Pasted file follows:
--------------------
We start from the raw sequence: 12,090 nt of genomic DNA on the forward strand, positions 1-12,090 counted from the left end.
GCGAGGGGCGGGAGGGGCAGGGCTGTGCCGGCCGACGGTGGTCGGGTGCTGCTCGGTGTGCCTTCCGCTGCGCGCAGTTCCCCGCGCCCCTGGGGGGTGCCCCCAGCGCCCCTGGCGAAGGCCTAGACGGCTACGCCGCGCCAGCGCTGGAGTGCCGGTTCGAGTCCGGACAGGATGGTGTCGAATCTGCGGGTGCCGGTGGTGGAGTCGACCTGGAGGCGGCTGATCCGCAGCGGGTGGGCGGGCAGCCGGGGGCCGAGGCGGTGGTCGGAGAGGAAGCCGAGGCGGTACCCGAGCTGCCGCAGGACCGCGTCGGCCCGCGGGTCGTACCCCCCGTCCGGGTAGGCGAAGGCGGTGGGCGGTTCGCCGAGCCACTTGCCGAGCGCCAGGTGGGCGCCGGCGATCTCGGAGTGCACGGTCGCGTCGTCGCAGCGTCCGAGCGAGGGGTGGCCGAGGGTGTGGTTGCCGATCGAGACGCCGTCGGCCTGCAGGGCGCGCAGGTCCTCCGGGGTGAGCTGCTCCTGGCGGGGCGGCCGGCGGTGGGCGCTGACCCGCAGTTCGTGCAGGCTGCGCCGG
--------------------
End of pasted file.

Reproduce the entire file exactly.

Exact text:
We start from the raw sequence: 12,090 nt of genomic DNA on the forward strand, positions 1-12,090 counted from the left end.
GCGAGGGGCGGGAGGGGCAGGGCTGTGCCGGCCGACGGTGGTCGGGTGCTGCTCGGTGTGCCTTCCGCTGCGCGCAGTTCCCCGCGCCCCTGGGGGGTGCCCCCAGCGCCCCTGGCGAAGGCCTAGACGGCTACGCCGCGCCAGCGCTGGAGTGCCGGTTCGAGTCCGGACAGGATGGTGTCGAATCTGCGGGTGCCGGTGGTGGAGTCGACCTGGAGGCGGCTGATCCGCAGCGGGTGGGCGGGCAGCCGGGGGCCGAGGCGGTGGTCGGAGAGGAAGCCGAGGCGGTACCCGAGCTGCCGCAGGACCGCGTCGGCCCGCGGGTCGTACCCCCCGTCCGGGTAGGCGAAGGCGGTGGGCGGTTCGCCGAGCCACTTGCCGAGCGCCAGGTGGGCGCCGGCGATCTCGGAGTGCACGGTCGCGTCGTCGCAGCGTCCGAGCGAGGGGTGGCCGAGGGTGTGGTTGCCGATCGAGACGCCGTCGGCCTGCAGGGCGCGCAGGTCCTCCGGGGTGAGCTGCTCCTGGCGGGGCGGCCGGCGGTGGGCGCTGACCCGCAGTTCGTGCAGGCTGCGCCGG